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Heidegger's Bible Handbook: Revelation: Clarity of the Book

7. Its dignity and clarity, especially at this time, is asserted. Light is alleged for the same by our modern Interpreters: but darkness is foully spread over it by the Papists, who, with its prophecies read, were obliged to shudder to their very core.

Heinrich Bullinger

But, although we do not agree with the fanatics, asserting with Weigel,[1] that the Apocalypse is the primary book of all Scripture, and its beginning, middle, and end, in the Celebrated Crocius’ Antiweigelio, pages 71, etc.; with good reason Saint Jerome already of old stamped this book as beyond all praise: he would have commended it as worthy of even greater, indeed, the greatest, praise, if he had come unto our times, in which the most illustrious fulfillments daily lend incredible light to it. Which praise of the book is not at all darkened by its obscurity, advanced as a pretext by those that do not regard it to be the glory of God to conceal a matter, and the glory of Kings to search out a matter (Proverbs 25:2), and set no value upon composing the mind for the understanding of it. For, even if this book’s frequent, enigmatic symbols (now, all Prophecy, before it is fulfilled, is an enigma, as Irenæus says) appear to cover the sense completely, and one in vain makes up his mind to untie the knots of all the enigmas, and to go through all the minutiae with a fine-toothed comb: nevertheless, some things, scattered through the whole text, are said with the utmost clarity; some things are met with out of the ancient Prophets, with whom the Jewish people had been especially familiar; some things by repetition, a great many by their fulfillments, the most certain interpreters of all Prophecies, are understandable. Which build a road to some sort of understanding, at least a general and indefinite one, of things more abstruse and hitherto concealed; in such a way that it could satisfy a candid, but not contentious, reader. A blessing is certainly promised to readers, Revelation 1:3; frequent exhortations to ponder the book occur, Revelation 13:9, 18; 17:9; etc.: and Christ commanded that it not be hidden from mortals, but published and revealed, Revelation 1:5, 11; 10:11, and forbad it to be sealed, Revelation 22:10. And John received from an Angel the little book, no longer sealed, but having already been opened by the Lam, Revelation 5:5, 9; 10:2, 8. Finally, it was the goal of the divine counsel δεῖξαι τοῖς δούλοις αὐτοῦ ἃ δεῖ γενέσθαι, to show to His servants the things which must be done, Revelation 1:19; 22:6, 16. But God never fails of His end. Our great Bullinger in his Præfatione in Apocalypsin thus speaks, I suppose that this book is altogether simple and perspicuous to believers, reading attentively and with piety. I acknowledge that the ancient interpreters of this book not rarely hesitated in the explication of it, and were not always able to explain it. But at the same time it is evident that they more than once said that this book is hardly to be understood before it is fulfilled, but then it is to be most readily understood without difficulty by almost anyone. And indeed, to those Fathers of old the vision of Daniel was altogether obscure. But, when those things that he had veiled under figures were fulfilled, not wanting were men that would write that he wrote a history of matters conducted, not a prophecy of matters to be conducted. But also our Lord Himself in the Gospel of Matthew says: When ye will have seen the abomination of desolation, which was spoken of by the Prophet Daniel, standing in the holy place (whoso readeth, let him understand), etc. Indeed, if with diligence we read this book, and compare those things that it says under a cover, with those to which the facts of history bear witness: we also shall say that it narrates nothing but histories. Moreover, a readier understanding is helped not a little, both by the hermeneutical rules, or foundations of interpretation, which have been related at length by most learned Men, especially Cluverus, Cotterius,[2] More,[3] and others; and also by the lighthouse of Ecclesiastical history, and Interpreters of the Apocalypse, who both in the preceding and also present age have illustrated it with most pious and learned commentaries and meditations. I understand Evangelical Interpreters. For, the Papists, especially Cornelius à Lapide, Ribera, Alcasar,[4] and others of similar note, who by their commentaries distort these sacred oracles either to a fictitious Antichrist (they are very hares, but they are seeking game), or to the war of the Church with the Synagogue and Gentile world after the Apostolic age, and so deprave rather then explain them: they ought to have shuddered to their very core at the mention of the Beast; of the False Prophet seducing the inhabitants of the earth; of the Harlot fornicating with the Kings of the earth; of the great, seven-hilled City reigning over the Kings of the earth; of the Locusts proceeding from the smoke of the Abyss and clothed with Monkish habit; of the Babylonian merchandise, or fictitious piety put on by the Clergy for profit, and other emblems of this sort of the Antichristian Kingdom; than to have applied their minds to the explication of the book.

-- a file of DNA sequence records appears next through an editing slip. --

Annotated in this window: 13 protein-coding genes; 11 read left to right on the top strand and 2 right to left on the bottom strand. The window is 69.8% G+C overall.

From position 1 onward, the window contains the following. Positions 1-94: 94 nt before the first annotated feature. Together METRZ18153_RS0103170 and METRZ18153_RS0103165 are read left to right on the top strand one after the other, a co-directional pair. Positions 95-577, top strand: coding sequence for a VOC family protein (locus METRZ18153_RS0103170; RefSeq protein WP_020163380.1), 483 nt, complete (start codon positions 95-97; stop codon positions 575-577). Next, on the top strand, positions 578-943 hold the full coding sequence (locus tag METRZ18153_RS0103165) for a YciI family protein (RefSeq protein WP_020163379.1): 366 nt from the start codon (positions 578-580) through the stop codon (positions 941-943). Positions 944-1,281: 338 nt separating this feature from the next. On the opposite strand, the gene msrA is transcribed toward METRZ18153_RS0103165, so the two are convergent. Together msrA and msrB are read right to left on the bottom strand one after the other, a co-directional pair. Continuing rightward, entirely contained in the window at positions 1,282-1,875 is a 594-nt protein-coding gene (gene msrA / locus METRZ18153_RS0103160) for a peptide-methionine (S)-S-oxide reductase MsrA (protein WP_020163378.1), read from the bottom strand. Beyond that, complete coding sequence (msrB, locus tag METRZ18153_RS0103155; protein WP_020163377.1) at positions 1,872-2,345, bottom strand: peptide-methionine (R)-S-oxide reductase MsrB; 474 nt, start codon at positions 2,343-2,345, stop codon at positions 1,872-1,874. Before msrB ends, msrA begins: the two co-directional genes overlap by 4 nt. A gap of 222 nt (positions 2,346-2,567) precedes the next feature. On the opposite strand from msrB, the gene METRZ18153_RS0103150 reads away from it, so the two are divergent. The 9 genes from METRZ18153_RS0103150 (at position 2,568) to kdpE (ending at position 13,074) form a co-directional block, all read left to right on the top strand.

[1] Valentin Weigel (1533-1588) was a German theologian and mystic. He served as a Lutheran pastor at Zschopau, and wrote voluminously. He kept his more radical ideas to himself, and lived peacefully. Contrary to the dogmatic tendency of the age, Weigel believed that internal illumination is superior to all external means of spiritual knowledge. [2] Matthieu Cottière (c. 1580-c. 1650) was a French Huguenot minister at Tours. He wrote Apocalypseos Domini Nostri Jesu Christi, Expositio Perpetua atque Apodeictica. [3] Henry More (1614-1687) was a Fellow of Christ’s College, Cambridge. He was a learned divine and a Platonic philosopher. His Theological Works includes An Enquiry into the Mystery of Iniquity. He wrote several other works dealing with eschatology and the interpretation of the Apocalypse: An Exposition on the Apocalypse; A Plain and Continued Exposition of the Several Prophecies or Divine Visions of the Prophet Daniel: Which Have or May Concern the People of God, whether Jew or Christian; An Answer to Several Remarks upon His Expositions of the Apocalypse and Daniel; as also upon His Apology; Several Supplements and Defences of His Exposition of the Prophet Daniel; Paralipomena Prophetica; or Supplements and Defences of His Expositions on Daniel and the Apocalpyse; Notes upon Daniel and the Apocalypse, Framed out of the Expositions; Exposition of the Seven Epistles Sent to the Seven Churches in Asia; with a Discourse of Idolatry, with Application to the Church of Rome. [4] Luis de Alcasar (1554-1613) is said to be the forerunner of modern preterism. He spent forty years writing Vestigatio Arcani Sensus in Apocalypsi, a massive, nine hundred page commentary on Revelation.